19 Apr 2023

So you’re on your way to 30 year and you’re coming from the northeast. From Hamburg or further north in Germany or you got off a ferry from Sweden.

You could stay on the autobahn all the way to Venlo, but what if you crossed the border to the Netherlands earlier?

Well, you could make a stop in Vesting Bourtange. A fortress 2 kilometers from the German border in the province of Groningen. This is a real gem. Originally built in the 16th century, it is a star-shaped fortress with a little town in the middle. By the 1960s it was very deteriorated, but then the decision was made to rebuild it as an exact replica from the 16th century. And here it is: complete with gates, guardhouses, canons and moats. A really nice place to visit.

If you continue to drive south you could make a detour to Borger where you can find the largest ‘Hunebed’ or dolmen in the country. In and around the town you can find 10 more and there is also an info centre (Nationaal Hunebedden Informatiecentrum).

Or you can visit the city of Zutphen, with a historic city centre and a beautiful church (St. Walburgskerk). A really special place to visit is the church ‘Librije’ (library). This is a ‘chain-library’ dating back to 1564. All the 750 books (all from the 16th century or earlier) are chained to prevent stealing. It used to be a public library without supervision. The frustrating bit is that you can’t open any of the books.

A little further south Nijmegen is a really good place to stop. One of the oldest cities in the Netherlands, it still has many historic sites.

If you want to visit a castle, there are several close to the German border worth a visit. From north to south you can look for:

  • De Fraelylemaborg in Slochteren (Friesland).
  • Kasteel Doorwerth (in Doorwerth) west of Arnhem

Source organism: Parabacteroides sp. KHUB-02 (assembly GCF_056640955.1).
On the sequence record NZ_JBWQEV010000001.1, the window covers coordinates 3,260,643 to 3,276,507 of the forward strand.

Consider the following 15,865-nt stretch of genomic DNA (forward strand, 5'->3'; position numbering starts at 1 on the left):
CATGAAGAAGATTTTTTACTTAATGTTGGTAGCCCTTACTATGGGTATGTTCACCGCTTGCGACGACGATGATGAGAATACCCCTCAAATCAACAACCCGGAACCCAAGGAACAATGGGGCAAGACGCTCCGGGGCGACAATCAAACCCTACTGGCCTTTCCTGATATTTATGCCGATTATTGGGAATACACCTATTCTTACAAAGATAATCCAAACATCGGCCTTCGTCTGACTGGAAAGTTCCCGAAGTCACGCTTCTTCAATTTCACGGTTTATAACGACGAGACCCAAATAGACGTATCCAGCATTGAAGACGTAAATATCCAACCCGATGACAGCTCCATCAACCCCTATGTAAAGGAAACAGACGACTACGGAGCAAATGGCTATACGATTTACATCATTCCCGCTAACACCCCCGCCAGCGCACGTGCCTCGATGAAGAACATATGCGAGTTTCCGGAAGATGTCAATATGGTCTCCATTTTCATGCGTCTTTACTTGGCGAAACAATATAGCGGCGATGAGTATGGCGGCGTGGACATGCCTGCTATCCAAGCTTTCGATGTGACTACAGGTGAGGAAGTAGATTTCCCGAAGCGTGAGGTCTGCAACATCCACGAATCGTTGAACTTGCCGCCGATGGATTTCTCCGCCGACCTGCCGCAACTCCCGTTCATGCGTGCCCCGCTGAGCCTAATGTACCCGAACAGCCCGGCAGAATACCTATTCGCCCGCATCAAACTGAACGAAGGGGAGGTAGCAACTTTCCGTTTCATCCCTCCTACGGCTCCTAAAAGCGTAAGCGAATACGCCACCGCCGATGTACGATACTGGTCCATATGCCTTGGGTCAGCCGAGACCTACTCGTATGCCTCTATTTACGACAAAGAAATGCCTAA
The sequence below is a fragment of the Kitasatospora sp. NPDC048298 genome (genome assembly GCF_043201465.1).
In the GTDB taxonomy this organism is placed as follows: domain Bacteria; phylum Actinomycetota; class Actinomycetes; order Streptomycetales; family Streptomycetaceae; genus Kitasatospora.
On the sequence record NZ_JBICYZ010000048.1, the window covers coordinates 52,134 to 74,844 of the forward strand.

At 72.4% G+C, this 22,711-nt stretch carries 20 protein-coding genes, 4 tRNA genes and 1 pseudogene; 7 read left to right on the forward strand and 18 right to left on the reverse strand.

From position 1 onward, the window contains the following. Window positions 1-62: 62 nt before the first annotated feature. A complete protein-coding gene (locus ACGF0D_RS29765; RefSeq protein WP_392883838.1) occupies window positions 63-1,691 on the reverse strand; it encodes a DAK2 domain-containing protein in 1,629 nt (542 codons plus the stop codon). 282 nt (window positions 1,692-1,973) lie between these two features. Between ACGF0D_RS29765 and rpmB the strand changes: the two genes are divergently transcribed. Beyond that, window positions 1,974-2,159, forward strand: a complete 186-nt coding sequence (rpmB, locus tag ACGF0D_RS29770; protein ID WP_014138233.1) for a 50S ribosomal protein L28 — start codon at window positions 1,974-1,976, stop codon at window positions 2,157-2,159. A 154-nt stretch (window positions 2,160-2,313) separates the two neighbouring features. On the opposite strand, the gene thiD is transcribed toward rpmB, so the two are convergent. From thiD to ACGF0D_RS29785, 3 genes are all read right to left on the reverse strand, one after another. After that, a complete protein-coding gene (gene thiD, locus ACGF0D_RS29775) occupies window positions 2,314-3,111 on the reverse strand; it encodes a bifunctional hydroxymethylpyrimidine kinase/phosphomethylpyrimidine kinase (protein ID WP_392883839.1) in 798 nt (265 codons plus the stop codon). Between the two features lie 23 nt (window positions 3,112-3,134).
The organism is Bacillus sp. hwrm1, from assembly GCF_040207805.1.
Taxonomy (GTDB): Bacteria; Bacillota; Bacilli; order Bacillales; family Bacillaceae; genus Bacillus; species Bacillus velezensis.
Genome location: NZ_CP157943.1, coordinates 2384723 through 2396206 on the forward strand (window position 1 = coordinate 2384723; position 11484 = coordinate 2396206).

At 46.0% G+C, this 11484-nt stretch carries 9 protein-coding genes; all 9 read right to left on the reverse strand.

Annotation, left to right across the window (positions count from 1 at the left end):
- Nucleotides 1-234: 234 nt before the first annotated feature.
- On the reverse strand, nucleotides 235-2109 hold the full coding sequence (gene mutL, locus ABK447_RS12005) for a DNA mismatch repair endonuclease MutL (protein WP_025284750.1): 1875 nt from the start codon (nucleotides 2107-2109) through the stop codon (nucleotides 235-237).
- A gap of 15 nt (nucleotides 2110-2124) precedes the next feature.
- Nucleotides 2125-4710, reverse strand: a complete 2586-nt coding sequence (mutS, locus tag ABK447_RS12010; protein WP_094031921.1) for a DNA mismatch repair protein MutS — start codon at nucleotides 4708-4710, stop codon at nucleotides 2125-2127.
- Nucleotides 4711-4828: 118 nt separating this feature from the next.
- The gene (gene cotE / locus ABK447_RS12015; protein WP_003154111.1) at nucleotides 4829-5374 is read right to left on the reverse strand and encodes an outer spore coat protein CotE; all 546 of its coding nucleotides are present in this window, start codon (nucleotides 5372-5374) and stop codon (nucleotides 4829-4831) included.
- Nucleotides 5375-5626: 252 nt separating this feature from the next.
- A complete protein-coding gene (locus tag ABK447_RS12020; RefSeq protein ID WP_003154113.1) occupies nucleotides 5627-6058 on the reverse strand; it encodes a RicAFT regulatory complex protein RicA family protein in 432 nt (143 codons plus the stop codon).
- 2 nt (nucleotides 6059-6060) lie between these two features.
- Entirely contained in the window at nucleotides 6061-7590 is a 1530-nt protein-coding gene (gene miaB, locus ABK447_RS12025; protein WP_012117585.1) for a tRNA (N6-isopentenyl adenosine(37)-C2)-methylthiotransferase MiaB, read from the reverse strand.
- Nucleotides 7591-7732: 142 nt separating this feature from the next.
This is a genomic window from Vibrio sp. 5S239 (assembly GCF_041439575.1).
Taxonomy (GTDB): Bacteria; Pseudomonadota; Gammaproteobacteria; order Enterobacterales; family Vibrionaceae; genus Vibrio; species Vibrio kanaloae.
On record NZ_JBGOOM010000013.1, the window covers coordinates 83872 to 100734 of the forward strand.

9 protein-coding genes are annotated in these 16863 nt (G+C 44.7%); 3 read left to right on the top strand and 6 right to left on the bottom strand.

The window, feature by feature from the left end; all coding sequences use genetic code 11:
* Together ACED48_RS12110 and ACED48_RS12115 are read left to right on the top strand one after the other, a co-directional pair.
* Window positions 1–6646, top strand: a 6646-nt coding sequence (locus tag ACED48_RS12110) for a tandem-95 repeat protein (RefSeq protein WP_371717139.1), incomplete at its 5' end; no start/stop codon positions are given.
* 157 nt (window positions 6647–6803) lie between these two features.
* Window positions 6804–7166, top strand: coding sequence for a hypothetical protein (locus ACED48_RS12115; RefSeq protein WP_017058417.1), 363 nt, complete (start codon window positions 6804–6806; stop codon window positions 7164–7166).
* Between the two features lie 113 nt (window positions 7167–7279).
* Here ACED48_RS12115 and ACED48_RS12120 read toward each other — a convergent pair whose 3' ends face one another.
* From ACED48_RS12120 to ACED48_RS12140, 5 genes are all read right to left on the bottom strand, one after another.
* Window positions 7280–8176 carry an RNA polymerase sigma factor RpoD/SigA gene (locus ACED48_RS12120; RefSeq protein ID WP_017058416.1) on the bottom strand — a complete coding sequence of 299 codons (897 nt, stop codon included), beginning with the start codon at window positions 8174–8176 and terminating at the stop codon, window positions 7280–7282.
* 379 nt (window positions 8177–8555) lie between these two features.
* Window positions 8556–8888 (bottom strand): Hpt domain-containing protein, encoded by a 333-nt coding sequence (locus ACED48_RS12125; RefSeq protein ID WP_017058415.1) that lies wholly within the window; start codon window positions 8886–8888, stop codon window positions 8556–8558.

• Kasteel Doornenburg (in Doornenburg) southwest of Arnhem, near the river Waal.
  • Huis Bergh (in ‘s Heerenberg) on the German border near Emmerik
  • Kasteel Wijchen (in Wijchen) near Nijmegen
  • Kasteel Hernen (in Hernen) also near Nijmegen and really close to Wijchen.

A little to the north of our site are the Kasteeltuinen van Arcen (in Arcen). There is no castle there anymore, but the very large gardens are very beautiful.

Very close to the site is Venlo. It is a really old (Roman) city, but much of it was destroyed in WW2. What’s left is a 15th century church (St. Martinuskerk), the ‘Alt Weishoes’ (old latin school) from 1611 and the beautiful renaissance Cityhall (Stadhuis).

If you come from the south of Germany there are also some nice options for a brief, or a longer stop.

In the very south of the Netherlands is the beautiful and very old (Roman) city of Maastricht. There are some real gems to be found here. Over the river Maas stretches the St. Servaas bridge from the 13th century. A lot of the medieval city walls are still standing, with the oldest surviving city gate in the country, the Helpoort (Hellgate). There are two awesome churches: Sint Servaas Basiliek and Onze Lieve Vrouwe basiliek (Basilica of Our Lady), both of which started construction around the year 1000.

Maastricht is built near de Sint Pieters berg (St. Peter’s mountain) which is (or was) a hill made of marlstone. This stone has been used as building material for ages and a lot of the hill is gone by now. What’s left is riddled with passages (20.000 of them). Some of these can be visited on a guided tour which is surprisingly interesting (Grotten Sint Pietersberg)

Near Maastricht is the town of Valkenburg. Although it still has two city gates standing, a church from the 13th century, a ruined castle from the 12th and a marlstone mine (which can be visited, Gemeentegrot) from Roman times, it is also really really touristy. It is a charming place though, it just can get very busy.

The province of Limburg has a lot (!) of castles, but only a few are open to the public. Luckily one of those is Kasteel Hoensbroek (in Heerlen) which is really worth a visit.

For 800 years the White village of Thorn was a independent principality ruled by 33 abbesses of royal descent from the secular Abbey of Thorn. The abbey was a place for young ladies of noble birth to dedicate their lives to God (and avoid getting married). Their independence ended in 1794 when the place was conquered by the French. The village is very charming, with mostly white houses and a beautiful abbey church.

Also a very nice town to visit is Roermond, closer to our site. It has two beautiful churches. The Onze lieve Vrouwe munsterkerk from the 13th century and the St. Christoffel kathedraal from the 15th.